Emergency Response Times when there’s a fault or failure with an uninterruptible power supply should be clearly spelled out in the Service Level Agreement (SLA) of any ongoing UPS maintenance contract.
The response time is triggered as soon as an issue has been reported, booked in by the service team and arrangements made for an engineer to visit the site and carry out the necessary repairs.
Emergency response times categorised as Working Hours revolve around the working day, typically 8:30am to 5pm Monday to Friday. Any incident requiring a response outside of these core working hours, for example at weekends, will likely incur additional charges.
In many cases, the decision for out of hours work depends on whether the UPS has maintenance bypass facilities or has been installed in a parallel-redundant configuration that can support a module being serviced without taking the entire UPS system offline.
The majority of UPS maintenance plans offering a working hours response are categorised as 12 or 8 hours. In effect, the provision for both these sorts of coverage is a “next working day” response as a best case scenario.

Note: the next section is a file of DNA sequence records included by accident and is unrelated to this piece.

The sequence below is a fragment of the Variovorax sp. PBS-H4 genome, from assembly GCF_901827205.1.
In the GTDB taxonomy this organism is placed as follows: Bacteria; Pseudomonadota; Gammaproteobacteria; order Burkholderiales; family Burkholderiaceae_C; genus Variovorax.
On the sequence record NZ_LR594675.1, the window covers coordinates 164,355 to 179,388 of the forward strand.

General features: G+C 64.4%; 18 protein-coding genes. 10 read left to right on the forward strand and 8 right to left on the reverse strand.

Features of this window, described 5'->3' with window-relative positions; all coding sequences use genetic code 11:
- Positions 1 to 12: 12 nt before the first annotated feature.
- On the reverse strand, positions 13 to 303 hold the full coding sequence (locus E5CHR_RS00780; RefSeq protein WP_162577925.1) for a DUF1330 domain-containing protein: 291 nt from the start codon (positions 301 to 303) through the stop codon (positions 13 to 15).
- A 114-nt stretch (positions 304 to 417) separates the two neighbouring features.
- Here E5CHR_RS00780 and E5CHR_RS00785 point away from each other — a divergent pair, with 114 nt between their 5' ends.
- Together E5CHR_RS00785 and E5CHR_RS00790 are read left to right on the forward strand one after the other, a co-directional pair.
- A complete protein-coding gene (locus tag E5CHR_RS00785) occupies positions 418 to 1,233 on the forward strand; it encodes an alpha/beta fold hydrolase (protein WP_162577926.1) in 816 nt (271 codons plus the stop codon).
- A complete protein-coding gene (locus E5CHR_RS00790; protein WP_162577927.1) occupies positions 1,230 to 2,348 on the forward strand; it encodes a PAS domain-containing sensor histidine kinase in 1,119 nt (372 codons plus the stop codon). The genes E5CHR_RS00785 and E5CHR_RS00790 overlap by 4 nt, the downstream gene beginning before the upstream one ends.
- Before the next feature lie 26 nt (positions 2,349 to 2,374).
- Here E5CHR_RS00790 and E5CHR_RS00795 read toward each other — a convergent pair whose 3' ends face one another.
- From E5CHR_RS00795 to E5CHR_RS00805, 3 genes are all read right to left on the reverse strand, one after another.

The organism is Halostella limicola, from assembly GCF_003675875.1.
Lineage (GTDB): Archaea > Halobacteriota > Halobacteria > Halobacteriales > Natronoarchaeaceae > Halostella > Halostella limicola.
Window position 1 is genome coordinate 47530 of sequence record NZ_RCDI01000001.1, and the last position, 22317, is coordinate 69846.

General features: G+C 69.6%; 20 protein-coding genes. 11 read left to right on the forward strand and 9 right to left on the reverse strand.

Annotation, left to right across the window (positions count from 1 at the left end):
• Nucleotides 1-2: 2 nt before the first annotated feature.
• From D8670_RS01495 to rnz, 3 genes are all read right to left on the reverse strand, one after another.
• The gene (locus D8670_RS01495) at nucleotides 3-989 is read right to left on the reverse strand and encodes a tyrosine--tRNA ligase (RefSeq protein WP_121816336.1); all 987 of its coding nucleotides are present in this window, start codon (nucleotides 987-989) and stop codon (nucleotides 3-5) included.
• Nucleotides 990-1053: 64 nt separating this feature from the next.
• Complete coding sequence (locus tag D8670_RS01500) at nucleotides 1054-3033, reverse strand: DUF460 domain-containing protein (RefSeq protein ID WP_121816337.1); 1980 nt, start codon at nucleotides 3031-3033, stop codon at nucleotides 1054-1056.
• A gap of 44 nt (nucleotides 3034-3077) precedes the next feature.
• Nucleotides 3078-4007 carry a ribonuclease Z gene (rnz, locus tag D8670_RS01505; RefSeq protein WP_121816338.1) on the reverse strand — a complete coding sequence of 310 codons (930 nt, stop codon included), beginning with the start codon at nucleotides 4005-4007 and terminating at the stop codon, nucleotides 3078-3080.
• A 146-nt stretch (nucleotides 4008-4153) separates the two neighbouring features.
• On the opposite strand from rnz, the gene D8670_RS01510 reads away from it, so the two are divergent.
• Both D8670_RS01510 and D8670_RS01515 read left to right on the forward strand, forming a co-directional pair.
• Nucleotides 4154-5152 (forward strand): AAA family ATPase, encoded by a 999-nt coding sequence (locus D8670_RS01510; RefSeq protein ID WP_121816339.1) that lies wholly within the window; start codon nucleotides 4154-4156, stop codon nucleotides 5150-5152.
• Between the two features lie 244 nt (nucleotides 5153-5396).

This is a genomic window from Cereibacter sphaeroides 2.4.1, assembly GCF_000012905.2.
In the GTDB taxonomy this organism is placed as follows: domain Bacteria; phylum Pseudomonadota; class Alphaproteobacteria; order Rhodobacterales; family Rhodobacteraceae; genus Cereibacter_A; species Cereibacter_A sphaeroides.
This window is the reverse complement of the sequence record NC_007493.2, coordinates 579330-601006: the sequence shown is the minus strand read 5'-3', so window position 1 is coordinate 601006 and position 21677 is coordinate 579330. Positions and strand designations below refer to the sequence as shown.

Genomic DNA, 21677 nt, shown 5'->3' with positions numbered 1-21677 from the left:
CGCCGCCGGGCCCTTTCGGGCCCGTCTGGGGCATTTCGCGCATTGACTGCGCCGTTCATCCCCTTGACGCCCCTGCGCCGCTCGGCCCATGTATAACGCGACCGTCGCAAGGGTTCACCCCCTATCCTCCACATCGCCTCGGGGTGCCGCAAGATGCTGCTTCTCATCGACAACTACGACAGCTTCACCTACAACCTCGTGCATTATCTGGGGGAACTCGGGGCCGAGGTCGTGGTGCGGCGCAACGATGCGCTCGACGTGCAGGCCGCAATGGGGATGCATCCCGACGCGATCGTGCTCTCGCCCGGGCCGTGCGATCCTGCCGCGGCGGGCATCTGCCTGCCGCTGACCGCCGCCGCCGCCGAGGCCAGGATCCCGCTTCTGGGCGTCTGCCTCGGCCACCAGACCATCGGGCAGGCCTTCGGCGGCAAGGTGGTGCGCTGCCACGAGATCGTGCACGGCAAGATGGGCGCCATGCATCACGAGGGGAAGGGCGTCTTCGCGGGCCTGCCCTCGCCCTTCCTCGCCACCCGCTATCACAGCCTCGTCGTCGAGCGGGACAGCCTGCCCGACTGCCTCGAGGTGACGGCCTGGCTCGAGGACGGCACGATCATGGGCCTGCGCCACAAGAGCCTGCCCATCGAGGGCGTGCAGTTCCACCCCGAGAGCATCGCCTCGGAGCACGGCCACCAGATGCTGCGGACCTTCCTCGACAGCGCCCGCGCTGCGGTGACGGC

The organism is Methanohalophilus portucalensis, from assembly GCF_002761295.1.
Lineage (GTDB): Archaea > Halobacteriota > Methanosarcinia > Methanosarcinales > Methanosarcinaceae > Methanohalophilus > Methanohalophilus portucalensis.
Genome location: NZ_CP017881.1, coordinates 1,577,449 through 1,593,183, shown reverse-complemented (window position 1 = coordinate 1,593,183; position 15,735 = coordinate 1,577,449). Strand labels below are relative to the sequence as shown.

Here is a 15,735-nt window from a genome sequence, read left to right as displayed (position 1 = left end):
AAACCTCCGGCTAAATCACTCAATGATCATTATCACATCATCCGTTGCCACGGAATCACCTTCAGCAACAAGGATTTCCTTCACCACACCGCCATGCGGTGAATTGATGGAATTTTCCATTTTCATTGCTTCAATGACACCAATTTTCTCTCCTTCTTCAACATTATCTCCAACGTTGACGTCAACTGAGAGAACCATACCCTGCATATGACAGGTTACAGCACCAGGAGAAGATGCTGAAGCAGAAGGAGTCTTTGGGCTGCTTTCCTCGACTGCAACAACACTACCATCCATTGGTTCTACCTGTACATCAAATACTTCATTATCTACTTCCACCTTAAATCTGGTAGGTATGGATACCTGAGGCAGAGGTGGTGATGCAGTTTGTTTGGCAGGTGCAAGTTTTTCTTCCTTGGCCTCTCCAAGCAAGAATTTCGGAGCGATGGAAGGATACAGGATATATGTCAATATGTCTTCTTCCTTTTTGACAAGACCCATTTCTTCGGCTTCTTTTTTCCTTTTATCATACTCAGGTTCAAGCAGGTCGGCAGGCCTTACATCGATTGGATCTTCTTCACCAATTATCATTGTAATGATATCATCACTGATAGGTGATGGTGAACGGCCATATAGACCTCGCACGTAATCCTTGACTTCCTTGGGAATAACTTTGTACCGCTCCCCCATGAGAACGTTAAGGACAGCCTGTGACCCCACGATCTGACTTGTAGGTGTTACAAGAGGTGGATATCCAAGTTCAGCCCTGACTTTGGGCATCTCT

As the name suggests, Clock Hours response covers an incident at any time, not just those that occur in standard Monday-Friday office hours. Most UPS manufacturers provide emergency response on a 24/7/365 basis, with a response within 4 clock hours the norm.
For the most mission-critical of sites, even faster response times (i.e. 1 or 2 hours) are achievable, particularly if crash kits of spare parts and common components are held onsite or at a nearby local service depot.
With smaller UPS (i.e. below 3 kVA) a “crash kit” may actually constitute a full replacement of the unit, minus the batteries, as power supplies of this size only tend to have a couple of large fully-integrated printed circuit boards (PCBs).
It is more cost-effective to supply in a replacement UPS chassis as a ready-made working model than to replace in the existing frame.